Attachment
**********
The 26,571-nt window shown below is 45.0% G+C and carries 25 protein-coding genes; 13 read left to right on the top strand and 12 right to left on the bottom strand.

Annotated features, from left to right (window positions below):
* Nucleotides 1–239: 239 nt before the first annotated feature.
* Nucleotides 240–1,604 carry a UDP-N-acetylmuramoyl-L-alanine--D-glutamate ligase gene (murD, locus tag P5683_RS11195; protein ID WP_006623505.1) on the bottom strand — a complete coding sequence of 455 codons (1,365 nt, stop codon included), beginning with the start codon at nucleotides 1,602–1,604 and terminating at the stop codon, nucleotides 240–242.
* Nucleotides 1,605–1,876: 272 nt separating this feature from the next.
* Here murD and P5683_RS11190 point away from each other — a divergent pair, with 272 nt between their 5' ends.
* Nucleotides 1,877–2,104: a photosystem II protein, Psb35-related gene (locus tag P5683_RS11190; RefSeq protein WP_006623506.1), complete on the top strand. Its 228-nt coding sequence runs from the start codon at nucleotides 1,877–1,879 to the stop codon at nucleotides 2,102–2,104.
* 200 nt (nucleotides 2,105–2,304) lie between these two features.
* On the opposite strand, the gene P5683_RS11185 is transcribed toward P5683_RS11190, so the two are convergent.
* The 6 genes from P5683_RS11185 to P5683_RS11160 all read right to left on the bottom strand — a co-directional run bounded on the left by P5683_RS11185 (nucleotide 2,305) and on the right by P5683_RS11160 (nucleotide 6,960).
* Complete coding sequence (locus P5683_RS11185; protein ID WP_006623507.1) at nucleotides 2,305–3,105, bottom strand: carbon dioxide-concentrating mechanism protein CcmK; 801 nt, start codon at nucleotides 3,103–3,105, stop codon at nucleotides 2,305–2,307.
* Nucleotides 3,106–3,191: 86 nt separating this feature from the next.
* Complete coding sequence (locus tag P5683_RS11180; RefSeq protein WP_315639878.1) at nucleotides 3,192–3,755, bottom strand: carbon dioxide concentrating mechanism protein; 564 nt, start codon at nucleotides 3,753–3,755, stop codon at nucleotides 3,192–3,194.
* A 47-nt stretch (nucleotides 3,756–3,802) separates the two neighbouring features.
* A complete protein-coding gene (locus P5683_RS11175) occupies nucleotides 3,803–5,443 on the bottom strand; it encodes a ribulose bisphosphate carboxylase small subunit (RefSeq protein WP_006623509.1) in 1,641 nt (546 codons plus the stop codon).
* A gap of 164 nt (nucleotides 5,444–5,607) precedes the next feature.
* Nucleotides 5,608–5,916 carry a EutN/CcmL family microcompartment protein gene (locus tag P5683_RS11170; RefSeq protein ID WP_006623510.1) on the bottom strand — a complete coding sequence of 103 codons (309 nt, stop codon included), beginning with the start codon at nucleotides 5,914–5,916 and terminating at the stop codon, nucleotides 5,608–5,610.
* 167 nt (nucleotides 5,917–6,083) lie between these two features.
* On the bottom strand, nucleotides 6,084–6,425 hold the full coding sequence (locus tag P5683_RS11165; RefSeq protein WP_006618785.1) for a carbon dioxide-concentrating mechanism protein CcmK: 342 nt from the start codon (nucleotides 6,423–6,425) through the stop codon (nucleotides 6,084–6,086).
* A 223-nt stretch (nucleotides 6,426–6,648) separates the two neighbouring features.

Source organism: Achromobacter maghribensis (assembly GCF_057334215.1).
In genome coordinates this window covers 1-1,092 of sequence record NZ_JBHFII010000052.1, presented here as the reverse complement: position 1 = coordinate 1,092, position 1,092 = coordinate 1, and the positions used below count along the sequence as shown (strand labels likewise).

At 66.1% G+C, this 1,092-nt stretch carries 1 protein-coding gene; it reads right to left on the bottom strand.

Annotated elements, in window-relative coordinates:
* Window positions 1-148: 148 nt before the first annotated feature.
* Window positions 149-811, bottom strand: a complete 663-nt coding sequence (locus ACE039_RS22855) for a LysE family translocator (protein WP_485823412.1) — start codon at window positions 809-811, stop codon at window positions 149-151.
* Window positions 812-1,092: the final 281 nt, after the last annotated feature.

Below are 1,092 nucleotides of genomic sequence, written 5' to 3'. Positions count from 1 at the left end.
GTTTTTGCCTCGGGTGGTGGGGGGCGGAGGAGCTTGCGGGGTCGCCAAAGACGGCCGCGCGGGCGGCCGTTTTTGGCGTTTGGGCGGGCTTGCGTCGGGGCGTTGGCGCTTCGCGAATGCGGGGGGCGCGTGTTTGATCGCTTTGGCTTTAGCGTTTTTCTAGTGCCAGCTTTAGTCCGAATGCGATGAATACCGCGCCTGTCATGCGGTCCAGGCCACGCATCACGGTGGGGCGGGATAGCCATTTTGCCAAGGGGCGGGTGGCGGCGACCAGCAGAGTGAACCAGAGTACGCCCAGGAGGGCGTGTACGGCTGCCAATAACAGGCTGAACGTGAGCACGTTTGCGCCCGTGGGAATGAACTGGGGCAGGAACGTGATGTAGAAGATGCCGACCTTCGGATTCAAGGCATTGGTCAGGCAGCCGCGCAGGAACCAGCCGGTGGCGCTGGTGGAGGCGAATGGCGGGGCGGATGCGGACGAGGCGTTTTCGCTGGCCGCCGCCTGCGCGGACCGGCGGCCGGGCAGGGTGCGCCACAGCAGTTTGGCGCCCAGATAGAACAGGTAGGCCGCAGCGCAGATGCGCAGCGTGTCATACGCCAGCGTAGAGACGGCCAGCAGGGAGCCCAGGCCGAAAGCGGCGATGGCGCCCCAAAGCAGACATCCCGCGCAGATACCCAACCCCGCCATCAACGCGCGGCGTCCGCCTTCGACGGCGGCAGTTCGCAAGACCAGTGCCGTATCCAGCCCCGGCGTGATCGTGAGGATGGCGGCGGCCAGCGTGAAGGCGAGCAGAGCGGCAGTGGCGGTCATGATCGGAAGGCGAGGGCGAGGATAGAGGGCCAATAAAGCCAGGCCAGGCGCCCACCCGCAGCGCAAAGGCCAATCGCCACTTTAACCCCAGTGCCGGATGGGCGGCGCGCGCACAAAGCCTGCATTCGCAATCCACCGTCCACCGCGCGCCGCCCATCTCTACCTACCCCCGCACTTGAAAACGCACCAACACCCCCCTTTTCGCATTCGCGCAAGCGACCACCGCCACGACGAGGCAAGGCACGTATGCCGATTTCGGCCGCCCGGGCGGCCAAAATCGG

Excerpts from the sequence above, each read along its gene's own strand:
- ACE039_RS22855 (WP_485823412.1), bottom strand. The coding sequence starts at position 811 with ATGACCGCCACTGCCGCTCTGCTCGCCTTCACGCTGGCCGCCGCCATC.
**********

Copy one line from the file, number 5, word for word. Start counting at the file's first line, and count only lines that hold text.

* Nucleotides 1,605–1,876: 272 nt separating this feature from the next.